Funding

NHS Bursaries

For the latest information regarding bursaries, please refer to www.nhsbsa.nhs.uk/students

You can download a copy of the ‘Reforming social work bursary information pack’ and a copy of the ‘Reforming the Social Work Bursary consultation outcome’ from the Department of Health website

**Please note that the University cannot provide eligibility advice regarding the NHS Bursary, nor provide bursary allocation figures for the forthcoming academic cycle, only the NHS BSA can provide this information. The University can only advise potential applicants on how we have allocated NHS bursaries in previous years and this can be subject to change.**

Postgraduate Loans for Masters students

The Postgraduate Student Loan has increased its maximum loan amount to £10,280 for 2017-2018 academic year. Those on PT courses who applied in 2016-2017 are not able to increase their second year of loans to this increased amount. More information can be found on the FindAMasters loans page.

Please note that you are unable to be in receipt of both the NHS MA Social Work bursary and the new post-graduate government loans, you are only able to apply for one of these funding sources.

Interviews

What information will I have to provide when I come to interview?

You will be required to complete a declaration about your health; a basic ICT competency form and provide information about any criminal convictions. These forms will be available for you to complete at interview. We are unable to consider making an offer to you until you have provided this information to us.

If I am selected for interview do I have to attend an interview in person, or can the interview be carried out over the phone or on the internet?

Any applicant we wish to consider for the course will be required to undertake a successful face to face interview, we cannot undertake interviews by SKYPE due to the complexity and processes involved in the interview.

Common Questions

Is there an open day?

Our next postgraduate open day will take place on Friday 21 November 2017. Please see the following pages for further details:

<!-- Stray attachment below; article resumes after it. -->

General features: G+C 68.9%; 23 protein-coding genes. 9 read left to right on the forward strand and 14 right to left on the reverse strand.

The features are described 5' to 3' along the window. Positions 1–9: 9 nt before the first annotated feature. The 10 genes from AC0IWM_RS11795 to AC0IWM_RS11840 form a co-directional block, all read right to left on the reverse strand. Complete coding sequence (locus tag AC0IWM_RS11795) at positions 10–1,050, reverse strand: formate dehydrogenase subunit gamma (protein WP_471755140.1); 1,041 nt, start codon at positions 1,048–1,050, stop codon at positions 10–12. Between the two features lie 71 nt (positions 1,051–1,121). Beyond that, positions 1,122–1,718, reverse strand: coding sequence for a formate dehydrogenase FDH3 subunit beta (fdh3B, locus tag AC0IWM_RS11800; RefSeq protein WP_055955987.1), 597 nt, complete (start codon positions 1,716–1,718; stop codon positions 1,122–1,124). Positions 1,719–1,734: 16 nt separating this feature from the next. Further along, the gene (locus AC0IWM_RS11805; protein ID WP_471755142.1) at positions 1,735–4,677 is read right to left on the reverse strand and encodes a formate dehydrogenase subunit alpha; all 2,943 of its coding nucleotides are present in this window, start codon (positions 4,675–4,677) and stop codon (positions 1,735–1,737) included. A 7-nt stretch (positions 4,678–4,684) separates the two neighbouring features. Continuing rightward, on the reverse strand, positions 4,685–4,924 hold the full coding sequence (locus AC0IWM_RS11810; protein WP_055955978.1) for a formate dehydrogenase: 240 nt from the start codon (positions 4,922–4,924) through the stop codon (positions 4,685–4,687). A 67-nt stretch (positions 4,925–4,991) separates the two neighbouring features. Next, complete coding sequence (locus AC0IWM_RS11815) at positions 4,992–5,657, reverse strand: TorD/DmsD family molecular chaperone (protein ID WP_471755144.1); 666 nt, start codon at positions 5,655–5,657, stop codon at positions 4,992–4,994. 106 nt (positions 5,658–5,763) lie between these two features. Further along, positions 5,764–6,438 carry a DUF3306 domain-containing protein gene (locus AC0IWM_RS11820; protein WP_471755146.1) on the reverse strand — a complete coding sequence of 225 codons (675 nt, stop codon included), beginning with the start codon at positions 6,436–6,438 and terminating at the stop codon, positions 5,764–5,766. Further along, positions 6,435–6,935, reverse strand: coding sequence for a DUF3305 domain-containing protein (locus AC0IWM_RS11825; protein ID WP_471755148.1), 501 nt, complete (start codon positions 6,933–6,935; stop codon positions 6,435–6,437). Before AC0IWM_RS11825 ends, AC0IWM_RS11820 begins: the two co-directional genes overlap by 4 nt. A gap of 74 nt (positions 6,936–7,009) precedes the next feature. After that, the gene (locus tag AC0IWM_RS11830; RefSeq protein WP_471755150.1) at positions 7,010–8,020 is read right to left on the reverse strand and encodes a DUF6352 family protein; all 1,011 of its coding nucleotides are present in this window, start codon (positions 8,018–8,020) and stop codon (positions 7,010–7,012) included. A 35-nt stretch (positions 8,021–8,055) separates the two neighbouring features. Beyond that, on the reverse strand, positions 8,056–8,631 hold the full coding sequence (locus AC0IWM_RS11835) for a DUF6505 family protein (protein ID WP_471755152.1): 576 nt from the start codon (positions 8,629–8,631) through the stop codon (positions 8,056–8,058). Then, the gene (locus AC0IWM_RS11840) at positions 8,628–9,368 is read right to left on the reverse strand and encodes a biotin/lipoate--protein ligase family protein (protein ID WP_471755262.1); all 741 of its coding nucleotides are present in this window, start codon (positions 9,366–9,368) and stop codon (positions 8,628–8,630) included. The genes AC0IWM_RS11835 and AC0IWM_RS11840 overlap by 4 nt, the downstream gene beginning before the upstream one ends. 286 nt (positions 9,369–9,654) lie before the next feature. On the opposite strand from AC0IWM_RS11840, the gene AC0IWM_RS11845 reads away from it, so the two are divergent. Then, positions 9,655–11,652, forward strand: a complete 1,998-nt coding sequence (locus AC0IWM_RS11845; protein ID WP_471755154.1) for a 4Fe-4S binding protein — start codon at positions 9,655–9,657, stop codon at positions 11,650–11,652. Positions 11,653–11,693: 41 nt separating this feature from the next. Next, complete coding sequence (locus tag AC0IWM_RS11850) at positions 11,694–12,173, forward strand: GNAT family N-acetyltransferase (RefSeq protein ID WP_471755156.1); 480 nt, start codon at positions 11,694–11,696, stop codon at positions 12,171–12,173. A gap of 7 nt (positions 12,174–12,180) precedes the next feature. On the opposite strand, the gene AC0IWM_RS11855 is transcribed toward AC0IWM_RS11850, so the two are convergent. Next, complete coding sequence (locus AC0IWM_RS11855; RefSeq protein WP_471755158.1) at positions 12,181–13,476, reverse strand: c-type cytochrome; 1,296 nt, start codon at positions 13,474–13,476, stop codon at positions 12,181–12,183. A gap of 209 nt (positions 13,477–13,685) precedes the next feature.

Open Days

When does the course start?

The course starts at the end of September each year, in line with other University programmes.

Can I study the course part-time?

We do not offer a part-time route.

When will I know if my application has been successful?

Once you have applied through UCAS the electronic forms are received by Professional Services for an initial screening. These are then forwarded to the admissions tutor to consider. If you are not successful you will be contacted by email by UCAS and informed of this decision. If we wish to invite you to interview you will be contacted directly by the department by email and provided with the necessary information required.

Following interview you will be contacted by UCAS if you have been successful or unsuccessful and not by the Department. Due to the large volume of applications we receive each of these stages may take some time so please be patient.

Can I work full time and study?

You cannot be in full-time employment and undertake the course. Even though, while in university, the teaching is not every day, working during timetabled study-days can be reflected in poor marks. In addition there are 200 days of practice learning where you must be in attendance Monday-Friday 9.00-5.00, 100 days placement occur at level one and 100 days placement at level two.

Some students do work on a part-time basis, generally on evenings and at weekends. However, the university recommends that students work no more than 16 hours a week in order to be able to prioritise their academic studies and strike a balance between studying and working.